Why is it hard for some people to stop using substances; do they lack the will power? No, it’s because the substance itself has stolen the normal balance of the brain (Shatterproof, 2022b). Substance Use Disorder (SUD) is a brain disease and not a choice.
Our brain has a reward system that responds to dopamine, a neurotransmitter (NIDA, 2020a). Dopamine is how we learn what we like and don’t like in daily life, which includes drinking a big glass of water when we are thirsty, getting a good hug from a loved one, or getting to eat our favorite food. DING, DING, DING, the brain will let out dopamine telling us that those things feel good (Shatterproof, 2022b).
The brain has a normal range of dopamine fluctuation. However, with substances, the fluctuations in dopamine are extreme (Shatterproof, 2022b). They are so extreme that the brain becomes desensitized to the subtle and healthy fluctuations (Shatterproof, 2022b). Many times, people with SUD will become malnourished or have strained relationships with friends and family simply because the reward system in their brain is not feeling the effects of those daily pleasures (NIDA, 2020a). The main pleasure they receive in life is from the substance itself, and their body feels the substance is needed to survive; even though it is making them sick.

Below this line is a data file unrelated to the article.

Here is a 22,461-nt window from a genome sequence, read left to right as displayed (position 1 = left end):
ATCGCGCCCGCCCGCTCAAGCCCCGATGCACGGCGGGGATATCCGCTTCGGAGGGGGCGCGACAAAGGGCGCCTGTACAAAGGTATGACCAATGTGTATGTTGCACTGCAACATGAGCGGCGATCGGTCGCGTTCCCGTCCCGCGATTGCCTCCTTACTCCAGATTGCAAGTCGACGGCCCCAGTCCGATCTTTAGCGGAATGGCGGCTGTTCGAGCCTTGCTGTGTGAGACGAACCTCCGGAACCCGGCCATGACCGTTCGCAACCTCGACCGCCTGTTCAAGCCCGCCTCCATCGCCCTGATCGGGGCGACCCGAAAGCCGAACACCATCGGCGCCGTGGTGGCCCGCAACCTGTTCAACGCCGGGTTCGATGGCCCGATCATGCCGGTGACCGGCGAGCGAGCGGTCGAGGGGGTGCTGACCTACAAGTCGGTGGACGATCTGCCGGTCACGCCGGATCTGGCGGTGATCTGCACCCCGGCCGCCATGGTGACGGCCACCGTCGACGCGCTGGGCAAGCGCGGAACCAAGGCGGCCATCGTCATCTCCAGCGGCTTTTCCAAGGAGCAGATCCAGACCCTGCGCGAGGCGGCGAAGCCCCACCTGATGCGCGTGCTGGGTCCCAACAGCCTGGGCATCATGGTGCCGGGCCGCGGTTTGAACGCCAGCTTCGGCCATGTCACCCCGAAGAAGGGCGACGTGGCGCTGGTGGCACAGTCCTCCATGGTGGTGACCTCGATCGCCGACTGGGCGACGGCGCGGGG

Below is a graph showing the extreme effects of dopamine from different substances and gives insight as to why people with SUD sometimes need evidence-based interventions to help them recover.
Retrieved from: https://truthpharm.org/addiction-treatment/science-of-addiction/
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